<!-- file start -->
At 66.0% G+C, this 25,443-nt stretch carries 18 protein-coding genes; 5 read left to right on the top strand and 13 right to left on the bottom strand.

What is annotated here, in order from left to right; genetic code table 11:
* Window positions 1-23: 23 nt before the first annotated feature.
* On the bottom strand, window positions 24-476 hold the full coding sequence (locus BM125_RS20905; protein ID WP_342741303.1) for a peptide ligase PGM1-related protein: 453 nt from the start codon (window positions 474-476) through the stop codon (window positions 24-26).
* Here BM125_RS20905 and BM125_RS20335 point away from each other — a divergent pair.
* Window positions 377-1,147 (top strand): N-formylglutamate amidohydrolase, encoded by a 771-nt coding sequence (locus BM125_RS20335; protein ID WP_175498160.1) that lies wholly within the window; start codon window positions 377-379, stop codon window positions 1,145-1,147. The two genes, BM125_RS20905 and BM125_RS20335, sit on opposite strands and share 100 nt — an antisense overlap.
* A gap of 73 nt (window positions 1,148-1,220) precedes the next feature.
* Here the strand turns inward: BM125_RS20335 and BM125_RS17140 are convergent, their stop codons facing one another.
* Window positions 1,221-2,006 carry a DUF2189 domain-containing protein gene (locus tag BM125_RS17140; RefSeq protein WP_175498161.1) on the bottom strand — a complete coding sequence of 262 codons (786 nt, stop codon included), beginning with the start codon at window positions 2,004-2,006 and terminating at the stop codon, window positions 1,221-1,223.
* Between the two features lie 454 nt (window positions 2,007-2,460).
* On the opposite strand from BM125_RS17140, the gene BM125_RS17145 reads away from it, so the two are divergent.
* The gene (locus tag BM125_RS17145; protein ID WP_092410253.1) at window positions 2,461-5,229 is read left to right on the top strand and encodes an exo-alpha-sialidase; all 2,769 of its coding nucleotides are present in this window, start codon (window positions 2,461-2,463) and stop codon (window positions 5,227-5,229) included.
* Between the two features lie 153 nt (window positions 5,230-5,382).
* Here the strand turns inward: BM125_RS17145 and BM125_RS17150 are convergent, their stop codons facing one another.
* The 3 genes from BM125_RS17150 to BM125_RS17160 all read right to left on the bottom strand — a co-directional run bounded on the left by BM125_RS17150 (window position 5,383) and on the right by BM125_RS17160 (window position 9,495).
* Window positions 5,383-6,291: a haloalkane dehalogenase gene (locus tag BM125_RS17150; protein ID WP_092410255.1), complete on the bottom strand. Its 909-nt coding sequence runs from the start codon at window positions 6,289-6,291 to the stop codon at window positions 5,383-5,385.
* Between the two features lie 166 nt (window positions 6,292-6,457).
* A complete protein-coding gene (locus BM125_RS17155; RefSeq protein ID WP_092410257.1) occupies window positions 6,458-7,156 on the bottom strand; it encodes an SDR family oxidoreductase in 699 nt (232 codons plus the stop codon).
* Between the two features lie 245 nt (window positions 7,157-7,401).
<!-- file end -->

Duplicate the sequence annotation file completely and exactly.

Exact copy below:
At 66.0% G+C, this 25,443-nt stretch carries 18 protein-coding genes; 5 read left to right on the top strand and 13 right to left on the bottom strand.

What is annotated here, in order from left to right; genetic code table 11:
* Window positions 1-23: 23 nt before the first annotated feature.
* On the bottom strand, window positions 24-476 hold the full coding sequence (locus BM125_RS20905; protein ID WP_342741303.1) for a peptide ligase PGM1-related protein: 453 nt from the start codon (window positions 474-476) through the stop codon (window positions 24-26).
* Here BM125_RS20905 and BM125_RS20335 point away from each other — a divergent pair.
* Window positions 377-1,147 (top strand): N-formylglutamate amidohydrolase, encoded by a 771-nt coding sequence (locus BM125_RS20335; protein ID WP_175498160.1) that lies wholly within the window; start codon window positions 377-379, stop codon window positions 1,145-1,147. The two genes, BM125_RS20905 and BM125_RS20335, sit on opposite strands and share 100 nt — an antisense overlap.
* A gap of 73 nt (window positions 1,148-1,220) precedes the next feature.
* Here the strand turns inward: BM125_RS20335 and BM125_RS17140 are convergent, their stop codons facing one another.
* Window positions 1,221-2,006 carry a DUF2189 domain-containing protein gene (locus tag BM125_RS17140; RefSeq protein WP_175498161.1) on the bottom strand — a complete coding sequence of 262 codons (786 nt, stop codon included), beginning with the start codon at window positions 2,004-2,006 and terminating at the stop codon, window positions 1,221-1,223.
* Between the two features lie 454 nt (window positions 2,007-2,460).
* On the opposite strand from BM125_RS17140, the gene BM125_RS17145 reads away from it, so the two are divergent.
* The gene (locus tag BM125_RS17145; protein ID WP_092410253.1) at window positions 2,461-5,229 is read left to right on the top strand and encodes an exo-alpha-sialidase; all 2,769 of its coding nucleotides are present in this window, start codon (window positions 2,461-2,463) and stop codon (window positions 5,227-5,229) included.
* Between the two features lie 153 nt (window positions 5,230-5,382).
* Here the strand turns inward: BM125_RS17145 and BM125_RS17150 are convergent, their stop codons facing one another.
* The 3 genes from BM125_RS17150 to BM125_RS17160 all read right to left on the bottom strand — a co-directional run bounded on the left by BM125_RS17150 (window position 5,383) and on the right by BM125_RS17160 (window position 9,495).
* Window positions 5,383-6,291: a haloalkane dehalogenase gene (locus tag BM125_RS17150; protein ID WP_092410255.1), complete on the bottom strand. Its 909-nt coding sequence runs from the start codon at window positions 6,289-6,291 to the stop codon at window positions 5,383-5,385.
* Between the two features lie 166 nt (window positions 6,292-6,457).
* A complete protein-coding gene (locus BM125_RS17155; RefSeq protein ID WP_092410257.1) occupies window positions 6,458-7,156 on the bottom strand; it encodes an SDR family oxidoreductase in 699 nt (232 codons plus the stop codon).
* Between the two features lie 245 nt (window positions 7,157-7,401).